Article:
One of the most common strategies is trend-based. This uses indicators such as price trends to assess direction of travel and likelihood of change, and momentum indicators to assess the strength and speed of movement. This will help you to assess which indices to consider, and when to buy and sell.

You can also identify limits on your investments. For example, you might identify a price below which you are automatically going to sell the index. This will limit your losses if the price falls more than you expect.

Top Tip! Know Your Product!

As with any investment, it is a good idea to understand what you are doing before you start trading indices. This is an essential part of developing a trading strategy.

Take time to learn more about the indices that you are considering, and how they fluctuate daily, weekly and monthly.

It may also be an idea to get some professional advice on trading indices, to ensure that you are not exposed to more risk than you are comfortable about.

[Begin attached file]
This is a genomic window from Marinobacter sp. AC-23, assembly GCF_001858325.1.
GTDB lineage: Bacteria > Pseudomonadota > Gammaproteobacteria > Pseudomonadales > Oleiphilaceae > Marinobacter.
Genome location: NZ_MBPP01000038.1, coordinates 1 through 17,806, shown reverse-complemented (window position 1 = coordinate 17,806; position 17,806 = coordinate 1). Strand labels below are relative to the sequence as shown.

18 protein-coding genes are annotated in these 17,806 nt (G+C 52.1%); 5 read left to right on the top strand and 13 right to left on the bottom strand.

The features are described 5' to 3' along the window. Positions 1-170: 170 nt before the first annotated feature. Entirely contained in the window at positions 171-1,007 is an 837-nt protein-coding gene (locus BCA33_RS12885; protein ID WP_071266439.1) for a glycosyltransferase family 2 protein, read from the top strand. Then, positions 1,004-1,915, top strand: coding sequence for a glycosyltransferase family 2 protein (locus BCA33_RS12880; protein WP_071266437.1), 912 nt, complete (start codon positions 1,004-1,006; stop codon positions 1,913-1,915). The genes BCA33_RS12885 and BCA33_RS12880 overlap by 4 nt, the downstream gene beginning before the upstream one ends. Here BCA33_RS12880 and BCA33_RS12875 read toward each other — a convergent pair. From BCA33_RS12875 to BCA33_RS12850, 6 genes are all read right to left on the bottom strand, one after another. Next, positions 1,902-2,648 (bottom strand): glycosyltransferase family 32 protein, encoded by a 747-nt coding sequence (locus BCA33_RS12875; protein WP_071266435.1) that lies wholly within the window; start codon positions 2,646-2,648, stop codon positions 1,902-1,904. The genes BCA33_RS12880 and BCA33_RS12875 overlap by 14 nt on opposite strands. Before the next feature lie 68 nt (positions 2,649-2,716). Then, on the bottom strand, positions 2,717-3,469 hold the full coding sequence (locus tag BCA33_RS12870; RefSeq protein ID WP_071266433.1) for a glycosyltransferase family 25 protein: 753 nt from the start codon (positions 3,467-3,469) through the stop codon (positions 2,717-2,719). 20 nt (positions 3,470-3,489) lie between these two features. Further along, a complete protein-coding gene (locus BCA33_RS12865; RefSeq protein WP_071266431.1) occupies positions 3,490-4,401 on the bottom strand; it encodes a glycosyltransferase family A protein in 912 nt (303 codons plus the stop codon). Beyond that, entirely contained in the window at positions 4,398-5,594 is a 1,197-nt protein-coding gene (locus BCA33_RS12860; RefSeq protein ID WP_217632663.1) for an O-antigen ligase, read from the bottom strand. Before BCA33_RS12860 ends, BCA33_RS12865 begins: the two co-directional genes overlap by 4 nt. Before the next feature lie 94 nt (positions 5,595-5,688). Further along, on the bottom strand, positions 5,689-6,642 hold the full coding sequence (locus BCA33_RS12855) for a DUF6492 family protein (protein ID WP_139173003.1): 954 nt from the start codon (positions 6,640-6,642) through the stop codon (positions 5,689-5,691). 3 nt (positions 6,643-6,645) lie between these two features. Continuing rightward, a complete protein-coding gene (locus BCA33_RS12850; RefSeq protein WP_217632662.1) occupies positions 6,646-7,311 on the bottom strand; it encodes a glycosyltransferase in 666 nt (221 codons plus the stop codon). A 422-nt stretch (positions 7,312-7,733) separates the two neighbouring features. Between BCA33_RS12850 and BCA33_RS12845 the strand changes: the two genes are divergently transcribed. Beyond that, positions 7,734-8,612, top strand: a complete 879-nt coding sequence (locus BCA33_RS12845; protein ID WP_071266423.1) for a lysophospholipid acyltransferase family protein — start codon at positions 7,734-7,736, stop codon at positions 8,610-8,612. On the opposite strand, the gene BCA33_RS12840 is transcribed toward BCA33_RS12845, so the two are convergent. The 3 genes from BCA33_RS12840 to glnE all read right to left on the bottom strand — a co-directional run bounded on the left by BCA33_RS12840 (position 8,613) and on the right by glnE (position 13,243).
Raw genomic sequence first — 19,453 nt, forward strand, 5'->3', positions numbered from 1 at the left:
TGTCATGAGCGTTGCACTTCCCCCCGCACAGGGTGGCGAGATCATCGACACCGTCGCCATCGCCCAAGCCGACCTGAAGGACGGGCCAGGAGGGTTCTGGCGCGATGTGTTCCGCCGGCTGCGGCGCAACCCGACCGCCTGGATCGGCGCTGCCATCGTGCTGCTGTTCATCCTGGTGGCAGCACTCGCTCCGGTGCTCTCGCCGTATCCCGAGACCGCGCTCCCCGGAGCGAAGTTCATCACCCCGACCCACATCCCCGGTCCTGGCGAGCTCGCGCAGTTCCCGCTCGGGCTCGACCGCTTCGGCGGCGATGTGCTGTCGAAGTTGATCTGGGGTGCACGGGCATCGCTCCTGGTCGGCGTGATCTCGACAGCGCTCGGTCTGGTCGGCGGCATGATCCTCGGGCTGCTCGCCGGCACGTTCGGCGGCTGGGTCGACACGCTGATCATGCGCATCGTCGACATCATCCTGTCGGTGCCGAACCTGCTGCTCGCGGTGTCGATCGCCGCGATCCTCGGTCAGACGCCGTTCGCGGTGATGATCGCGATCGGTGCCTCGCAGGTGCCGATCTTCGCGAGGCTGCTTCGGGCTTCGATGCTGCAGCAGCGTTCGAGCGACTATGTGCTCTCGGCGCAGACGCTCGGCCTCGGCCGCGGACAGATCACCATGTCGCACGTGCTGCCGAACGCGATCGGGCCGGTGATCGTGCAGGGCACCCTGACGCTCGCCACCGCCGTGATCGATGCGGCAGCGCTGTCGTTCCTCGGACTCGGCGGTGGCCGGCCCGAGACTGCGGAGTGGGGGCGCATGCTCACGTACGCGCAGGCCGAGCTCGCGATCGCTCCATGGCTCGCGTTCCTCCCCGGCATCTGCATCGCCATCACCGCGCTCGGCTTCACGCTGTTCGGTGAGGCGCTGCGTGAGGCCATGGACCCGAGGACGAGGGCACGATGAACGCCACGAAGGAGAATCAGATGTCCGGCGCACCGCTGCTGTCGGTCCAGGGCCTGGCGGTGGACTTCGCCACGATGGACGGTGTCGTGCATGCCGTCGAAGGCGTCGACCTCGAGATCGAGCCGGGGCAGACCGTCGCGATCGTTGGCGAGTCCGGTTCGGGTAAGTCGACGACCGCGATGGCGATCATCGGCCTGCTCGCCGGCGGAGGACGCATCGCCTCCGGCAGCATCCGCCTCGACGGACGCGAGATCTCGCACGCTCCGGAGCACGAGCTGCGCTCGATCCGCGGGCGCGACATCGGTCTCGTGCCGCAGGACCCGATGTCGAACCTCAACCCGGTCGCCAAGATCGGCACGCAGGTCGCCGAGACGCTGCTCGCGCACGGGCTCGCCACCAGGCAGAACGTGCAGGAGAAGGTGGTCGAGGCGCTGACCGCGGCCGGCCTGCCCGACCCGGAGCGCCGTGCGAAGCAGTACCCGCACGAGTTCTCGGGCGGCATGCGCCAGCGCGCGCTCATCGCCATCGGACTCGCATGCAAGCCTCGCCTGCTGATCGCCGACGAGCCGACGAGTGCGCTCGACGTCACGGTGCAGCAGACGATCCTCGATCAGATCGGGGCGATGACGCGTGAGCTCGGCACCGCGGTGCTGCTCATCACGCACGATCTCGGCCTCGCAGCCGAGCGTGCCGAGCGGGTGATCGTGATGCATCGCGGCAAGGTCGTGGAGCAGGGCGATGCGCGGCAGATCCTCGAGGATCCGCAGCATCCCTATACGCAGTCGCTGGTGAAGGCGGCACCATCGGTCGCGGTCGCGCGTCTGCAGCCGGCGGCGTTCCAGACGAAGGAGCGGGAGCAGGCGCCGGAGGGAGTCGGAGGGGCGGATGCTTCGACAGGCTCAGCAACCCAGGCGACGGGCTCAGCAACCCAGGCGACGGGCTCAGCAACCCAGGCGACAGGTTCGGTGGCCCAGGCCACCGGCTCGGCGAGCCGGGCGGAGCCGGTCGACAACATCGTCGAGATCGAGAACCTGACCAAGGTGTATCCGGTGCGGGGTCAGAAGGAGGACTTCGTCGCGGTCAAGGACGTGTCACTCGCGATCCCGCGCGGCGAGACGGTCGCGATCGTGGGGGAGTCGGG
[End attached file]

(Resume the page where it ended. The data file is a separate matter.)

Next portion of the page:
A Final Thought

Index trading offers a way to diversify your portfolio without having to trade individual shares. It is therefore a way into stock market trading that may be easier and low risk than trading stocks directly. However, it is not for everyone. Before you invest, it is wise to check that you are happy with the level of risk involved.

About the Author

Melissa has been writing content for SkillsYouNeed since 2013. She holds an MBA and previously worked as a civil servant. Now with a young family, she is learning all about applying her skills to real life.